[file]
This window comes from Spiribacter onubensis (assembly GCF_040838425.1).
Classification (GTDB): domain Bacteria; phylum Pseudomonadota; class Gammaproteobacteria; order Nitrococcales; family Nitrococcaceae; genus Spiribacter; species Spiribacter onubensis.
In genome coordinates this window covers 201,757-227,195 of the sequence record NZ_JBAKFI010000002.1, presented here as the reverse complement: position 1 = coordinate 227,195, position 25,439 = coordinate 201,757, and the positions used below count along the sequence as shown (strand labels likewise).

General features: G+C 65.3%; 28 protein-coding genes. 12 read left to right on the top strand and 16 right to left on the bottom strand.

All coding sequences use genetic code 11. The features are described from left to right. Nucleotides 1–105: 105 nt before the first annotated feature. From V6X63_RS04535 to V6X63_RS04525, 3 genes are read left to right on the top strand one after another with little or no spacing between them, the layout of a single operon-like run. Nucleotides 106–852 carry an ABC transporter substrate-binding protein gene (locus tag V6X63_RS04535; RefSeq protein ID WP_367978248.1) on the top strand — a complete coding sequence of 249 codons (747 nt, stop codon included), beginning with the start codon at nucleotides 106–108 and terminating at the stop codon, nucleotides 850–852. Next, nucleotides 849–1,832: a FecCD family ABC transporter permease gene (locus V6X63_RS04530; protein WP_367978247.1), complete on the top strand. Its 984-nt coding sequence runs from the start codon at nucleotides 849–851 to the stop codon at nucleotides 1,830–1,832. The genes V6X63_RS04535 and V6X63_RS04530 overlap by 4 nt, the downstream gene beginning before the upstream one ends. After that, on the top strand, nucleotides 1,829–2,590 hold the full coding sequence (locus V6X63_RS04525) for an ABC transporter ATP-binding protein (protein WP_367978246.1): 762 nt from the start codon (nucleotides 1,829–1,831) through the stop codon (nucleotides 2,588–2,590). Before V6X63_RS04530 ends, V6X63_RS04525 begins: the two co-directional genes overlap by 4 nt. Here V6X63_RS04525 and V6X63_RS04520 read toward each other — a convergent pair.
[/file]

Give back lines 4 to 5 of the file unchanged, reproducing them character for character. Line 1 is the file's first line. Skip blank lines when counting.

General features: G+C 65.3%; 28 protein-coding genes. 12 read left to right on the top strand and 16 right to left on the bottom strand.

All coding sequences use genetic code 11. The features are described from left to right. Nucleotides 1–105: 105 nt before the first annotated feature. From V6X63_RS04535 to V6X63_RS04525, 3 genes are read left to right on the top strand one after another with little or no spacing between them, the layout of a single operon-like run. Nucleotides 106–852 carry an ABC transporter substrate-binding protein gene (locus tag V6X63_RS04535; RefSeq protein ID WP_367978248.1) on the top strand — a complete coding sequence of 249 codons (747 nt, stop codon included), beginning with the start codon at nucleotides 106–108 and terminating at the stop codon, nucleotides 850–852. Next, nucleotides 849–1,832: a FecCD family ABC transporter permease gene (locus V6X63_RS04530; protein WP_367978247.1), complete on the top strand. Its 984-nt coding sequence runs from the start codon at nucleotides 849–851 to the stop codon at nucleotides 1,830–1,832. The genes V6X63_RS04535 and V6X63_RS04530 overlap by 4 nt, the downstream gene beginning before the upstream one ends. After that, on the top strand, nucleotides 1,829–2,590 hold the full coding sequence (locus V6X63_RS04525) for an ABC transporter ATP-binding protein (protein WP_367978246.1): 762 nt from the start codon (nucleotides 1,829–1,831) through the stop codon (nucleotides 2,588–2,590). Before V6X63_RS04530 ends, V6X63_RS04525 begins: the two co-directional genes overlap by 4 nt. Here V6X63_RS04525 and V6X63_RS04520 read toward each other — a convergent pair.